01.11.2014

Healthy pregnancy calorie intake

Your caloric intake during pregnancy is one of the most important ways you can ensure your baby is getting all the nutrients she needs. First trimester: You actually won't likely need any additional calories during your first trimester. Of course there are other exceptions to this formula (for example, if you're a teenager or were significantly underweight to begin with, you'll probably need more calories).


If you're gaining weight too quickly, on the other hand, you're likely getting more calories than you need — and it can have negative health consequences for you and your baby including gestational diabetes, preeclampsia and preterm birth.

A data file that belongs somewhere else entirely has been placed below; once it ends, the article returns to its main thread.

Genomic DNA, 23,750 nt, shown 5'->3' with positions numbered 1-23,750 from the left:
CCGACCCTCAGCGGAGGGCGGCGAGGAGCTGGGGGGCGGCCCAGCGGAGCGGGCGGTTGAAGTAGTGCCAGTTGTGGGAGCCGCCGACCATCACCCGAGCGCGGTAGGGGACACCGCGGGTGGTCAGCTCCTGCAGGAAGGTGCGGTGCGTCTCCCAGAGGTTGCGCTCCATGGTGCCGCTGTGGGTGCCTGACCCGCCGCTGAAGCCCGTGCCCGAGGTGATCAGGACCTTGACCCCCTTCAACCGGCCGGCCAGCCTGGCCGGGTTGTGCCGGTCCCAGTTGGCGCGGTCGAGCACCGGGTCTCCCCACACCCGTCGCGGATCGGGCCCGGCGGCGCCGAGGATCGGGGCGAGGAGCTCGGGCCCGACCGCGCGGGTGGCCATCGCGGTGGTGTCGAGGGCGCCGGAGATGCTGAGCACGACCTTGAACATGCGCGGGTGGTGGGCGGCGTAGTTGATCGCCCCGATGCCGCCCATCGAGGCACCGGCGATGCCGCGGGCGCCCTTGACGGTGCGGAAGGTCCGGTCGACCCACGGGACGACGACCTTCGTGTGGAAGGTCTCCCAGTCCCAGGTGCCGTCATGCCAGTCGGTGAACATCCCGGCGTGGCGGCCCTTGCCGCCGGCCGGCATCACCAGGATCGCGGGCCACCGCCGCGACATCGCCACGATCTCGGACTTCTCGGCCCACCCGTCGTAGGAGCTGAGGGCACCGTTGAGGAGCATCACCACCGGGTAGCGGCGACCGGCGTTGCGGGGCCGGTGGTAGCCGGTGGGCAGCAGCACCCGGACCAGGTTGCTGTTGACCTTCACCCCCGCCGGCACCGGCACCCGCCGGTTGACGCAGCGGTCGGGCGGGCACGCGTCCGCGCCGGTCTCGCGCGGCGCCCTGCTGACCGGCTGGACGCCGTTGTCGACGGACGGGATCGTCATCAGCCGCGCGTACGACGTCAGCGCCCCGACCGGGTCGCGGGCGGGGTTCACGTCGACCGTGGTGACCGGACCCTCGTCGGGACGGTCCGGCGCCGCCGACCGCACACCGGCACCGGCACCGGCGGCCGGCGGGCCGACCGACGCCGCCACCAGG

And if you were overweight or obese before getting pregnant, you might need to aim for a somewhat lower caloric intake during pregnancy (of course while you still meet all nutrient requirements and focus on high-quality foods full of baby-building nutrients). If you're still having trouble gaining enough weight, speak with your practitioner, since taking in enough calories over time can slow the growth of your baby.


If you conceived at a normal weight, during pregnancy you should gain about three to four pounds during the first trimester, then about one pound per week in the second and third trimesters.



Conception date week pregnancy
17th percentile term pregnancy birth weight
Pregnancy at 39 years of age
Pregnancy birth film


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